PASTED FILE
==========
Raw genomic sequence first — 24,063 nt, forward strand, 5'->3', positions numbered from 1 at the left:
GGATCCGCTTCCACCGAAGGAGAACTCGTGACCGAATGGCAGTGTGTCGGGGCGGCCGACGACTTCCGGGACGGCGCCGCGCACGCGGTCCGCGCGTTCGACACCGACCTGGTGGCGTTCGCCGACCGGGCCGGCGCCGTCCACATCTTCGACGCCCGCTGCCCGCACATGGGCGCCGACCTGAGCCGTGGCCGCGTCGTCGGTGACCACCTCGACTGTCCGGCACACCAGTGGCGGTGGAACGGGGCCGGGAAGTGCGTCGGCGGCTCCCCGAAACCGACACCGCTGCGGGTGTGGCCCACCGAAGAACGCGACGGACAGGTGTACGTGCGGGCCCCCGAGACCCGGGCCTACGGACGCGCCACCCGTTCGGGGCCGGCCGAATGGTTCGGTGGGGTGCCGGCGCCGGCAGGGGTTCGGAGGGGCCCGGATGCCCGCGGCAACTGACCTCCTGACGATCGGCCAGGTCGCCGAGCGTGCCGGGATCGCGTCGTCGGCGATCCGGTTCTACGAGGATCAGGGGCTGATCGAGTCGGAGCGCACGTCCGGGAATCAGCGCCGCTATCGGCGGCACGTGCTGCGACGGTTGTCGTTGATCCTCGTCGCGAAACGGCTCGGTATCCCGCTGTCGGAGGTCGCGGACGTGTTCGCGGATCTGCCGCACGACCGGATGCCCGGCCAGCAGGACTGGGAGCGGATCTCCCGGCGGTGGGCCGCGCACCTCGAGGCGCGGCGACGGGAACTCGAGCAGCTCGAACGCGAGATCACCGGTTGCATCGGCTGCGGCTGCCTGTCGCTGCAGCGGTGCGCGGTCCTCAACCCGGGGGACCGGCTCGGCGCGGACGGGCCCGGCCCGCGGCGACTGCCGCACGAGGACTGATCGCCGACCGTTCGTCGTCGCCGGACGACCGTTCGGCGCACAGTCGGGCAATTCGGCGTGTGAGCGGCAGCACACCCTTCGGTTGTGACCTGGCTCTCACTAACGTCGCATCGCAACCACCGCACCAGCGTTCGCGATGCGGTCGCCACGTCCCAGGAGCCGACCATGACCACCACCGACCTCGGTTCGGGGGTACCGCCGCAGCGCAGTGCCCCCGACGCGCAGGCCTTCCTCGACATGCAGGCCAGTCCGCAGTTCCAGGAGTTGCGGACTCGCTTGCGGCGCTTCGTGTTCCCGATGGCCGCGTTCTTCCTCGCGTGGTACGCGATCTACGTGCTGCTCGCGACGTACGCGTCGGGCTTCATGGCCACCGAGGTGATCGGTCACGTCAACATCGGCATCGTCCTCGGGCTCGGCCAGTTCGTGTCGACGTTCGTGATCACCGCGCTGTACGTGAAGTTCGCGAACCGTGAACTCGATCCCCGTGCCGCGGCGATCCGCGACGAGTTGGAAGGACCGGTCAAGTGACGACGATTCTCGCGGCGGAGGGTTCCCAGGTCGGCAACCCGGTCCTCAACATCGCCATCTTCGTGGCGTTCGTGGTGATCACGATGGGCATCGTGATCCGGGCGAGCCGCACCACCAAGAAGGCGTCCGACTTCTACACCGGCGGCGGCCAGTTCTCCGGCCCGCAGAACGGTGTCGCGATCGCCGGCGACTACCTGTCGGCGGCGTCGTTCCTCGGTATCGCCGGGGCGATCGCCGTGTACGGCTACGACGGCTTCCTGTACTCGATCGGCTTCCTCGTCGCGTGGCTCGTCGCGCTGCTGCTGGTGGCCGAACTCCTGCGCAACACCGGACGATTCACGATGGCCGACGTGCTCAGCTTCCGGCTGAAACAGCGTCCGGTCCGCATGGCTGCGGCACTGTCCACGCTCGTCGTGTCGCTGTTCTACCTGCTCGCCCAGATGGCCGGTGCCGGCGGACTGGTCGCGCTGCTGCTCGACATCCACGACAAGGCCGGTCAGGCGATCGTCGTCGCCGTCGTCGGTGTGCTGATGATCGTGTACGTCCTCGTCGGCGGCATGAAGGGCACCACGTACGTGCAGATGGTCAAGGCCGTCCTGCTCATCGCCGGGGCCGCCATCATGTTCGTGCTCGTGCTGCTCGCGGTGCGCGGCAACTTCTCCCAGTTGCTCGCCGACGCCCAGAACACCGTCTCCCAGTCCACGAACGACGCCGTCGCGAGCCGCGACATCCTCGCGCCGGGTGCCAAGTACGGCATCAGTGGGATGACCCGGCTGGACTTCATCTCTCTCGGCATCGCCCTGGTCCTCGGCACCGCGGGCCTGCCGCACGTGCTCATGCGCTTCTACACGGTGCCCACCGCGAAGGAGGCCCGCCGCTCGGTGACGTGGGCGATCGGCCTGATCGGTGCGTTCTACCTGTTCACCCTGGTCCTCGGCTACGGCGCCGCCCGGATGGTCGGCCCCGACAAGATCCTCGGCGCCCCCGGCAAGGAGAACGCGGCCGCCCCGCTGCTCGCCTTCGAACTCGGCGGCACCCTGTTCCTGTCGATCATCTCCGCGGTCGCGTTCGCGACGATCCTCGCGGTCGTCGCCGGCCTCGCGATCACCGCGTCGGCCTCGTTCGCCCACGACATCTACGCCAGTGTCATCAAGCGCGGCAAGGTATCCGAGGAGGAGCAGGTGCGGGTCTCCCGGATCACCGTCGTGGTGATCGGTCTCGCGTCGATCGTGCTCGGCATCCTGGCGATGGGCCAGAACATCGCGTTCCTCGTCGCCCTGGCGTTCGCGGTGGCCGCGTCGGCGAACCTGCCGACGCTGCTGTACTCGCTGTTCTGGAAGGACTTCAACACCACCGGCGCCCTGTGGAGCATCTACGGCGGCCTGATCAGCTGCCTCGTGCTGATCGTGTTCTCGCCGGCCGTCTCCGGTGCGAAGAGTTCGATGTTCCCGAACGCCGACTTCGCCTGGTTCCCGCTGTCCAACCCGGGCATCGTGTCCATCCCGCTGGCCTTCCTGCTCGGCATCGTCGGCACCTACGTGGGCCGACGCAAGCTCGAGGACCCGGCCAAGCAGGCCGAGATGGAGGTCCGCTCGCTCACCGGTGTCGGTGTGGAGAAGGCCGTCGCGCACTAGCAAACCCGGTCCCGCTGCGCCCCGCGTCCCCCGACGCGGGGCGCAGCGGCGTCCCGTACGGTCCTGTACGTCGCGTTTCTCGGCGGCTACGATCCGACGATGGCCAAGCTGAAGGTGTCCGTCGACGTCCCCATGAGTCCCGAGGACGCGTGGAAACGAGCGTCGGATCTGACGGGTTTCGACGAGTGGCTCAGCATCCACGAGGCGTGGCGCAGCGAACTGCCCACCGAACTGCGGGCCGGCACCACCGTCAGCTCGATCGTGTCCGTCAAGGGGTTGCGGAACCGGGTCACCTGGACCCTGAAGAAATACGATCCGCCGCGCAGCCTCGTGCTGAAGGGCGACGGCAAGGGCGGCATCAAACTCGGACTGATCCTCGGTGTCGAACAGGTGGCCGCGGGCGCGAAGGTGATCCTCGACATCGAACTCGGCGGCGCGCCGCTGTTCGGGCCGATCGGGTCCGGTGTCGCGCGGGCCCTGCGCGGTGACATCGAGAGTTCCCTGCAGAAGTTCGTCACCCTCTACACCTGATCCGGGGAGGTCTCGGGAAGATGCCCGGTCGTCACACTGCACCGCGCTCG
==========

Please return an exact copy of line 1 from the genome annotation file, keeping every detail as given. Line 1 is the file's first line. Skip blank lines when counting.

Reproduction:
Raw genomic sequence first — 24,063 nt, forward strand, 5'->3', positions numbered from 1 at the left: